The boys (although they’re really grown men: Till, the vocalist, is the oldest at 47, Ollie, the bass player, is the youngest at 39) did such an amazing job. Even though I was pretty far back (section 302), I could still tell the emotions and intent between every movement made, which is saying something in a large arena. I could also feel the heat from the flamethrowers. If I was that far back and could feel it, just imagine what the people in standing room felt!
The songs were perfect; Till was note on and in full booming sub-bass form. The stage show, flames and antics and flaming antics, was entertaining but didn’t overshadow the instruments at all. There were some problems with Till’s mic, but the audience knew the words anyway and sung along, so nothing was lost. Some of the most incredible moments, peppered through the entire show, happened when the audience’s words overcame the stage performances. It’s so amazing to hear 20,000 Americans singing German lyrics, lyrics which the group as a whole probably doesn’t understand 97% of what they’re singing.
And what really amazed me was the amount of respect and gratitude which came off of them in waves, much the the heat from the flames bursting off the stage in tightly choreographed patterns. In recent interviews, the whole band has talked about how it’s been their dream to play Madison Square Garden, but they’d been told it wasn’t a possibility because they weren’t popular enough in the US. After the entire show sold out in 30 minutes (which is 20,000 seats, if you were wondering), I think that proved the naysayers wrong. Hopefully it was enough to warrant a tour in the upcoming year.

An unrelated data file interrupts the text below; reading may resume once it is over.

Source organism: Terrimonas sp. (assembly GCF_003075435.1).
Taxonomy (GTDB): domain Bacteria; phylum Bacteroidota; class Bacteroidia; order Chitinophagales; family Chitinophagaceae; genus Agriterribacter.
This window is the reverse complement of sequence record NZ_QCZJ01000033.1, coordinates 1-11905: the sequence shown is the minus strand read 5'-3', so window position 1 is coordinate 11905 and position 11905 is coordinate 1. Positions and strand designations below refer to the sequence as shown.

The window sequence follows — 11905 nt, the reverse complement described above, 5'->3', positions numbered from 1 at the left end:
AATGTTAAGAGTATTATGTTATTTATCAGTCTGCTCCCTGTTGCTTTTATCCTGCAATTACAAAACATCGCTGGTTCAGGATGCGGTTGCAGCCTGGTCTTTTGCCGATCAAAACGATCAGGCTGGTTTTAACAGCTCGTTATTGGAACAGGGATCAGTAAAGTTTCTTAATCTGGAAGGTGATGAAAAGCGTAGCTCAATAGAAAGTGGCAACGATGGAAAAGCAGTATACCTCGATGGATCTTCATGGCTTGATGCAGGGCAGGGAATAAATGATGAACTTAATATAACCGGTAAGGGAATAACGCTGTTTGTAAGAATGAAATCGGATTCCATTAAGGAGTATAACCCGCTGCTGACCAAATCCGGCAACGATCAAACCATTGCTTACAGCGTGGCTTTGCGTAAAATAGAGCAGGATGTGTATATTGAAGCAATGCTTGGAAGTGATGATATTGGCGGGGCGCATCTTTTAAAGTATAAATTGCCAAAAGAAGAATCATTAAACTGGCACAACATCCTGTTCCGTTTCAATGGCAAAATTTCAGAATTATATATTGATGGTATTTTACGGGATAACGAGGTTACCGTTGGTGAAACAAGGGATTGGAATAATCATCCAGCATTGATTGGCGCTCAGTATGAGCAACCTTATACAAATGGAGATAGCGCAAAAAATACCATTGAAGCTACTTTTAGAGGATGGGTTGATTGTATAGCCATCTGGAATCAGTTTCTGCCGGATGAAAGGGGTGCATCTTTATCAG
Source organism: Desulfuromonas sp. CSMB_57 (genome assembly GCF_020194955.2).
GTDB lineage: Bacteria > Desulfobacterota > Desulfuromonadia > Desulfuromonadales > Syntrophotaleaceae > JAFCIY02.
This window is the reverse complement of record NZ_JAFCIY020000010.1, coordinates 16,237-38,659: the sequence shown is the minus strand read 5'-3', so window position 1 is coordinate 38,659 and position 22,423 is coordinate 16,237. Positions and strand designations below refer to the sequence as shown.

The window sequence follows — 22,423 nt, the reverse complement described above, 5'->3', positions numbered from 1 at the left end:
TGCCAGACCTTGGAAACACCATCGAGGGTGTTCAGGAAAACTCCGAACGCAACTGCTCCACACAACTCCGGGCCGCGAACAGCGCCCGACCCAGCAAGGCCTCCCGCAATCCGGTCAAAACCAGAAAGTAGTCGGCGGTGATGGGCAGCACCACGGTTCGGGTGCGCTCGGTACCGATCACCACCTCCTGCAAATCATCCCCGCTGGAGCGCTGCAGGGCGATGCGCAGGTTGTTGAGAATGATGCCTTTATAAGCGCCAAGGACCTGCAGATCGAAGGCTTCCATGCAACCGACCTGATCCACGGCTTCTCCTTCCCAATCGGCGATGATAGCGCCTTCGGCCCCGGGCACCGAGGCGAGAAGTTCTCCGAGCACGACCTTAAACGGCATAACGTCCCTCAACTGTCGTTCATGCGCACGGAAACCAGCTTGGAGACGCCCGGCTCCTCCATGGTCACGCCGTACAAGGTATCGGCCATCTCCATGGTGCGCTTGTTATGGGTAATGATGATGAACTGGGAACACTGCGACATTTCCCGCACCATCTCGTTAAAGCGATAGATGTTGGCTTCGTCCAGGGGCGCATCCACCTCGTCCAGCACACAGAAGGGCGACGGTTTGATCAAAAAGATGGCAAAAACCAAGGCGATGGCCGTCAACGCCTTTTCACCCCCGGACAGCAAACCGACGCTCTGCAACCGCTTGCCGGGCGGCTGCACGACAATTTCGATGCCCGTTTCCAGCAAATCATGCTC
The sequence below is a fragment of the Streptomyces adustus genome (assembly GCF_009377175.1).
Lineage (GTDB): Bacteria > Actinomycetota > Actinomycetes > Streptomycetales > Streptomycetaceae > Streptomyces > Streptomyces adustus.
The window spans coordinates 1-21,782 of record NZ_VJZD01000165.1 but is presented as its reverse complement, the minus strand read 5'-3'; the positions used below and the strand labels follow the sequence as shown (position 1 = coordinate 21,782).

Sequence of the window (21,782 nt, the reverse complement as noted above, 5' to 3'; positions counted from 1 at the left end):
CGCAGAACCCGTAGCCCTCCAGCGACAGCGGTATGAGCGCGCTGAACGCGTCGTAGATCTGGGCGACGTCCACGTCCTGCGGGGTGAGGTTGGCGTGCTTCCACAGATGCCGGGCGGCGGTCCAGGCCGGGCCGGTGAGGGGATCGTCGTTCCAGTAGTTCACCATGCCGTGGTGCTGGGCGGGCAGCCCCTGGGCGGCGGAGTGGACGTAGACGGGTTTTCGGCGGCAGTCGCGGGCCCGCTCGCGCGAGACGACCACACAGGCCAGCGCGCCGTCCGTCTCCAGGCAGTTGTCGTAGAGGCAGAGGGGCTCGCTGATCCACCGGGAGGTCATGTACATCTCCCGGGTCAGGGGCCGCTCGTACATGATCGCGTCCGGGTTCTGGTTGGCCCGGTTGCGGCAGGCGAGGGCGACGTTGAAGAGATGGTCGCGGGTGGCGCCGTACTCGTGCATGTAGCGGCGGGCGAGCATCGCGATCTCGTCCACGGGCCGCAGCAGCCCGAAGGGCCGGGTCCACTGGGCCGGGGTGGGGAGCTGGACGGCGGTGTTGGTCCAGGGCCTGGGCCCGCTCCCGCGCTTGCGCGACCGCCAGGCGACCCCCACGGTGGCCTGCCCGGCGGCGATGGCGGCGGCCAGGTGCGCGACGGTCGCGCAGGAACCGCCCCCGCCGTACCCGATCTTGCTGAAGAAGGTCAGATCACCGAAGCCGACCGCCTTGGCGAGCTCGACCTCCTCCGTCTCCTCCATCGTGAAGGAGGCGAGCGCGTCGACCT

When they’d finished their final encore (Engel) and took their final bows, they were so reverent and so grateful. They genuinely seemed like they were having a good time up there, hugging one another, laughing and joking, which is a big thing because they are known for being very grumpy and taciturn. This was truly a once in a lifetime experience, for both the audience and the band, and I’m honored to have been a part of it.”
Frühling in Paris*
Ich tu dir Weh
Du Riechst So Gut*
* indicate my favorite performances of the night